CAlving Fronts and where to Find thEm: a benchmark dataset and methodology for automatic glacier calving front extraction from sar imagery

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The temporal variability in calving front positions of marine-terminating glaciers permits inference on the frontal ablation. Frontal ablation, the sum of the calving rate and the melt rate at the terminus, significantly contributes to the mass balance of glaciers. Therefore, the glacier area has been declared as an Essential Climate Variable product by the World Meteorological Organization. The presented dataset provides the necessary information for training deep learning techniques to automate the process of calving front delineation. The dataset includes Synthetic Aperture Radar (SAR) images of seven glaciers distributed around the globe. Five of them are located in Antarctica: Crane, Dinsmoore-Bombardier-Edgeworth, Mapple, Jorum and the Sjörgen-Inlet Glacier. The remaining glaciers are the Jakobshavn Isbrae Glacier in Greenland and the Columbia Glacier in Alaska. Several images were taken for each glacier, forming a time series. The time series lie in the time span between 1995 and 2020. The images have different spatial resolutions, as they were captured by different satellites. The satellites used are Sentinel-1, TerraSAR-X, TanDEM-X, ENVISAT, European Remote Sensing Satellite 1&2, ALOS PALSAR, and RADARSAT-1. Along with the SAR images, two types of labels are provided so that deep learning techniques can be trained in a supervised manner. One label provides the position of the calving front. The other label shows the position of different landscape regions comprising glacier, rock outcrop, ocean including ice-melange, and an area where no information is available consisting of SAR shadows, layover regions, and areas outside the swath. The two labels allow different approaches to calving front delineation, as the calving front can be extracted from landscape region predictions during post-processing. As additional information for post-processing, the dataset includes bounding boxes for the dynamic calving front for each image. This bounding box excludes nearly static calving fronts also visible in the images, which are not of interest but would still be predicted as calving fronts by deep learning techniques. Hence, all front predictions outside this bounding box can be excluded during post-processing. To ensure the generalizability of the trained deep learning techniques to new unseen glaciers, the dataset is split into a training and an out-of-sample test set. The latter shall only be used to test the performance of the trained front delineation algorithm after all hyperparameters are optimized. The test set comprises the time series of Mapple and Columbia. More information on the dataset and how to use it can be found in the related paper.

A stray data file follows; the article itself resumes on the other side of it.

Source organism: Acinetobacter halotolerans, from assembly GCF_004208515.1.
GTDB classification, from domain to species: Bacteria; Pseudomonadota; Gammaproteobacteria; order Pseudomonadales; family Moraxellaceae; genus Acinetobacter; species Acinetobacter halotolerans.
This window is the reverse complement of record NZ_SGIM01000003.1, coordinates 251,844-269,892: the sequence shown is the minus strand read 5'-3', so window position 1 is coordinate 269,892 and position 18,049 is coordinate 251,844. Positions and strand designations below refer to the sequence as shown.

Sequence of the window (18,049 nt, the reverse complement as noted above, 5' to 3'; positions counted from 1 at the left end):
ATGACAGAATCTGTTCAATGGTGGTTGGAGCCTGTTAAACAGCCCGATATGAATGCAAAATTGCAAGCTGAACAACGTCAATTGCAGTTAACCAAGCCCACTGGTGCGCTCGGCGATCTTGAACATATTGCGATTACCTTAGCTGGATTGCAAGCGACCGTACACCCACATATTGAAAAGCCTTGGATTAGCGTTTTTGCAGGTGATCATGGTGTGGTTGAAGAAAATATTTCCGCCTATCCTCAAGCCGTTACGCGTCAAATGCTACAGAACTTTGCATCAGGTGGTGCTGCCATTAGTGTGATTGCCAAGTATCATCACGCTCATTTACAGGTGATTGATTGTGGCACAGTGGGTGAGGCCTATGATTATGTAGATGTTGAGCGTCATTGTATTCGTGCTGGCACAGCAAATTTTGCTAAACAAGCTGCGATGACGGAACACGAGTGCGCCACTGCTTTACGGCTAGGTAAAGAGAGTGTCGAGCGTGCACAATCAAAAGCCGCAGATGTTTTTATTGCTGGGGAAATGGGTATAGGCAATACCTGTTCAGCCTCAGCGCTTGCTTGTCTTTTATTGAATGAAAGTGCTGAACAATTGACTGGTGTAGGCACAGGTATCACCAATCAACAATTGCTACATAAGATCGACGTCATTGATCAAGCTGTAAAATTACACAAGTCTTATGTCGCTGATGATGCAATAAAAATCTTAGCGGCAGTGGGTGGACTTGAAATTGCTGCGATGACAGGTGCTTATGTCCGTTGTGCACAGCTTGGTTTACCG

The dataset has four subfolders: bounding_boxes, fronts, sar_images, and zones.The bounding_boxes folder includes the bounding boxes for each image as separate text files.The fronts, sar_images, and zones folders are each divided into test and train subfolders.The sar_images folder holds the SAR images for training and testing as png files.The fronts and zones folders include the labels (fronts - calving front position and zones - position of landscape regions) for each of the images in the sar_images folder.The labels are png files with the same size and location as the corresponding SAR image.The naming scheme of all files is: Glacier_Date_Satellite_SpatialResolutionInMeter_QualityFactor_Orbit(_Modality).pngThe modality gives the type of label (front or zones).The quality factor (with 1 being the best and 6 the worst) is based on the expert's opinion, who labelled the data.Images with a quality factor of 6 were hard to interpret for the expert. Thus, the labels for these images may contain some inaccuracies.